PM says Cahill won’t happen by stealth
Any solutions arrived at in relation to waste management in Barbados will not be taken by stealth or under the cover of night.
Prime Minister Freundel Stuart gave Barbadians this assurance last night while addressing the monthly meeting of the St James South constituency branch of the Democratic Labour Party (DLP).
Addressing the highly controversial issue of the Cahill waste-to-energy project, the Prime Minister described protests by the opposition Barbados Labour Party (BLP) and other critics of the proposed plant as “incoherent noises” and assured the country that the matter would be dealt with in the open.
“You are hearing a lot of incoherent noises on this issue. I speak to you tonight as the Prime Minister of Barbados. Do not get worried about it because nothing on this issue is going to happen under the cover of night. Just take it easy,” the Prime Minister said.
“We will engage the population and we are not going to take any decisions that are inimical to the best interest of Barbadians. We are not going to take any decisions unless we can say that we have benefited from the best possible advice.”
He said that no decisions had been taken on this issue, insisting that as a result there was no need for alarm. He promised to engage the public at the appropriate time.
“When the time has come for me to speak on this issue and engage the population, I will address you. You cannot put down a plant in Barbados unless you have land on which to put it. If the Government is going to be involved, the land has to be acquired and it has to be debated in Parliament. There has to be a full debate on the land acquisition and since the land would have to be acquired under the Land Acquisition Act for a public purpose, you have to say what the public purpose is,” the Prime Minister explained.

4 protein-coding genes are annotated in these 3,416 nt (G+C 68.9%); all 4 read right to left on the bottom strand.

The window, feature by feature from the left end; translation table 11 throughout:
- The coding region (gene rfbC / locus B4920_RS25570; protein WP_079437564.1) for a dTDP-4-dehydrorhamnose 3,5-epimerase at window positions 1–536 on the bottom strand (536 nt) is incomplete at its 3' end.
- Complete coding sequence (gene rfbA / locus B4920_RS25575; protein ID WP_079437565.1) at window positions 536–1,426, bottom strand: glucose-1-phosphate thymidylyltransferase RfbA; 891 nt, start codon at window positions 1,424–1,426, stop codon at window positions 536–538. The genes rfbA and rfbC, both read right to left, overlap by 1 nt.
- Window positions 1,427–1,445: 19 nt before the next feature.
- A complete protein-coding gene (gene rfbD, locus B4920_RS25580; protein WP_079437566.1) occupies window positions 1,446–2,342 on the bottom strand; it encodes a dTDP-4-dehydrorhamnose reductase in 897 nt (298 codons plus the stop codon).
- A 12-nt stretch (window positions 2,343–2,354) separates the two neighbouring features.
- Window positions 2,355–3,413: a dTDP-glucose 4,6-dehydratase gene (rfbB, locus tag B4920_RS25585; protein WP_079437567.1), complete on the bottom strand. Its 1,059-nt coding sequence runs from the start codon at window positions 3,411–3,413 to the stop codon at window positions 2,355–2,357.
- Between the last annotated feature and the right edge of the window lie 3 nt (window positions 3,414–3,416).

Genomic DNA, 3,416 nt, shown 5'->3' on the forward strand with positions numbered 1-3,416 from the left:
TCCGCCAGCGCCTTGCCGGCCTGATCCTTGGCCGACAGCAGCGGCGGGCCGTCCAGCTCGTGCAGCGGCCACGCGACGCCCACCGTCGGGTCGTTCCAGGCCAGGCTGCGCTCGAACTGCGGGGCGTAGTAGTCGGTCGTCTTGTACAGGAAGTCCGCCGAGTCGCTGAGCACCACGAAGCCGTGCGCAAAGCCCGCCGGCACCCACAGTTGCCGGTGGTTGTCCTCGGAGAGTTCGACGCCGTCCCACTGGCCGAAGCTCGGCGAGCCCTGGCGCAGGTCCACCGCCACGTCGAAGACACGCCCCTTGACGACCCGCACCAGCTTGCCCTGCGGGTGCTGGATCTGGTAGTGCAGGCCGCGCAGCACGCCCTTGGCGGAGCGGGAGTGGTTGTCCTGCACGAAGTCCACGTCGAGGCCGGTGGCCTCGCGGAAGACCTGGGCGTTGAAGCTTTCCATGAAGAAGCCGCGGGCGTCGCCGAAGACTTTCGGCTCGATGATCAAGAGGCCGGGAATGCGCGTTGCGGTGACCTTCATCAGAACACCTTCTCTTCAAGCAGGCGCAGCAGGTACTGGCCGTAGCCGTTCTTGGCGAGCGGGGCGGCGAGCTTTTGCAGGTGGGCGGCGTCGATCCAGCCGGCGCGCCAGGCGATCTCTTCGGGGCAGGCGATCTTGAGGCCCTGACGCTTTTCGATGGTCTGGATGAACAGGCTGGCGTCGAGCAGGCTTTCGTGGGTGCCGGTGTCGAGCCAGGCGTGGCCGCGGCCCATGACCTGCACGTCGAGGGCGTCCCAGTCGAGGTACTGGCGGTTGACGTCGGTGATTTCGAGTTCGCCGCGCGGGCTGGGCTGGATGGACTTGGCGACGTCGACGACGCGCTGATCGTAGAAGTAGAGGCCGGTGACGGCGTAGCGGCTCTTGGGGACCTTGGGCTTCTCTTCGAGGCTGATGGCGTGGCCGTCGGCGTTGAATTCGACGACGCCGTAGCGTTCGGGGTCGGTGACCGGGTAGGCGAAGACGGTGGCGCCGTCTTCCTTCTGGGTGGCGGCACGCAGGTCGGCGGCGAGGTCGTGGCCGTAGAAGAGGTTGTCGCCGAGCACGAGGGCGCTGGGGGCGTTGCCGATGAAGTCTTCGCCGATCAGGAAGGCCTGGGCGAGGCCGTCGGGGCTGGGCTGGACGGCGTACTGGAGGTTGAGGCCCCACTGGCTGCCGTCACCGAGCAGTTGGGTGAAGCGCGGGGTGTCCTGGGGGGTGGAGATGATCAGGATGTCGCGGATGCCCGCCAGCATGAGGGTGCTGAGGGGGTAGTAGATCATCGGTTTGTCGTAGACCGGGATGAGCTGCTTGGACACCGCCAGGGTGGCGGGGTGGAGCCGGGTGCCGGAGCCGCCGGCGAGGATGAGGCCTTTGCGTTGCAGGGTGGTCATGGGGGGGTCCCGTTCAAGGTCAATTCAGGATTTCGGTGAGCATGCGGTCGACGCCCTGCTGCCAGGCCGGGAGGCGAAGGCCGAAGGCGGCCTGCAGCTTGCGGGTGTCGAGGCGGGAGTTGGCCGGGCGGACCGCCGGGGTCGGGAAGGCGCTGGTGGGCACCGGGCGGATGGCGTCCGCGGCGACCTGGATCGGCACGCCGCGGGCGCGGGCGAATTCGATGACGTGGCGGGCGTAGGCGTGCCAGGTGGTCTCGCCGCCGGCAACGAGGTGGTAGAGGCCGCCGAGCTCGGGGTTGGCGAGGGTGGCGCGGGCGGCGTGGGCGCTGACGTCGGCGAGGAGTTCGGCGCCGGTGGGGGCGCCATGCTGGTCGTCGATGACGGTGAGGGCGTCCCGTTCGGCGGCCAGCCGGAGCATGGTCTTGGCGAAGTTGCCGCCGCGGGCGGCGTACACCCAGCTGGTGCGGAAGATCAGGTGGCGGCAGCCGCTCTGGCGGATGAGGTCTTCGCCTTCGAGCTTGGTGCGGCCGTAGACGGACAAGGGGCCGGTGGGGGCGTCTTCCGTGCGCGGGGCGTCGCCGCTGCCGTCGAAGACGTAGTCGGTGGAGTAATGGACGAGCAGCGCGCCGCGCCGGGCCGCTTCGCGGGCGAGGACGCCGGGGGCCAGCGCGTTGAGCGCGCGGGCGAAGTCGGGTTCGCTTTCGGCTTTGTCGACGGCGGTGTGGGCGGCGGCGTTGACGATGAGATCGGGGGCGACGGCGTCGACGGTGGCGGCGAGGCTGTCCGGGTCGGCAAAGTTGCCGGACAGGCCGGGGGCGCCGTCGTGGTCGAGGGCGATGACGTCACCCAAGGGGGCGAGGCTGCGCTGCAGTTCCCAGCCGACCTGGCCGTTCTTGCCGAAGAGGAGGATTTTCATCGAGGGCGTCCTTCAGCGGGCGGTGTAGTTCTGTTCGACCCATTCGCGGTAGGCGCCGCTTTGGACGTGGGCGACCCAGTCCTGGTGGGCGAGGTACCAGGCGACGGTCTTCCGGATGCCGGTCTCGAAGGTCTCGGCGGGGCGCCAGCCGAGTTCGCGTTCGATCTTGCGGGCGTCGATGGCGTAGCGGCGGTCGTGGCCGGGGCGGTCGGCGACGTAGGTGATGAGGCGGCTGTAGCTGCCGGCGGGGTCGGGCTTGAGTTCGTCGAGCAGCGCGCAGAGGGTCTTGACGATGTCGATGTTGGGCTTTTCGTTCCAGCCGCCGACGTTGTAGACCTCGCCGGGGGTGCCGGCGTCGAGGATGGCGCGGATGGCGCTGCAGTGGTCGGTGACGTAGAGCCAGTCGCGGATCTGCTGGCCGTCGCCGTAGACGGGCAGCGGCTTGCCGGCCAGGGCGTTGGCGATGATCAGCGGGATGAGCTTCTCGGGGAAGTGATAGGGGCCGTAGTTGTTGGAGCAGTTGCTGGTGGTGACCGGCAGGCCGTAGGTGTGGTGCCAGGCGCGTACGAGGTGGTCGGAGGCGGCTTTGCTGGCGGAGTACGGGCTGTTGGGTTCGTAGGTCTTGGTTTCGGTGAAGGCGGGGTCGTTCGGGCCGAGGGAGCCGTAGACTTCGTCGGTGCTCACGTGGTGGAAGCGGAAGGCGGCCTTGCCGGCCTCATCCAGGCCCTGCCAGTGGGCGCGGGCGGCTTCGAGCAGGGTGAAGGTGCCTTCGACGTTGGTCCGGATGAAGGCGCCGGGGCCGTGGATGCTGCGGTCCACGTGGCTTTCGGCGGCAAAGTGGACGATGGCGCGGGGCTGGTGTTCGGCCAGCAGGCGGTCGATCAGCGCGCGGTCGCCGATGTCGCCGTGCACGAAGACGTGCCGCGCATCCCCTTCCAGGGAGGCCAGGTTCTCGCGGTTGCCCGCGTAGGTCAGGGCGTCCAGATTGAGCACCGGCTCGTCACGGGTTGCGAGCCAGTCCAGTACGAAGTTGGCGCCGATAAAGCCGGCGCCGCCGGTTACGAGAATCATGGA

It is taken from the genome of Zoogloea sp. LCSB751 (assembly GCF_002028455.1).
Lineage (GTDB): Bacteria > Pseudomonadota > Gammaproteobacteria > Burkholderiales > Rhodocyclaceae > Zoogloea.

Stuart, who is responsible for the Town Planning department, told the audience that it is the Chief Town Planner who recommends approval or disapproval for the construction of buildings and the Prime Minister has the final say.
“Do not let anyone confuse you. If we get to that stage, the population is going to be fully engaged. We cannot turn a blind eye to the serious garbage situation we have around Barbados. We have to ensure that we wrestle this problem to the ground,” he said.
Earlier, the Prime Minister told the DLP faithful that Barbados now generates more waste than at any other time in its entire history.
“We could not generate much waste in the early 1960s because life in Barbados was very basic. It was a country of chattel houses and one door shops around the country. In fact, we did not know about a plastic bag. We used some brown paper or old newspapers at the village shop,” he said.
“However, because of the sophistication of our lives today and the pieces of technology we use today, there has been a significant increase in the volume of waste generated across the country. Under these circumstances, the Government has to look at several options for the management of solid waste,” Stuart concluded.
Environmentalists, alternative energy proponents, and residents have objected to the plasma gasification plant earmarked for Vaucluse, St Thomas, saying it posed a number of social and environmental threats. (NC)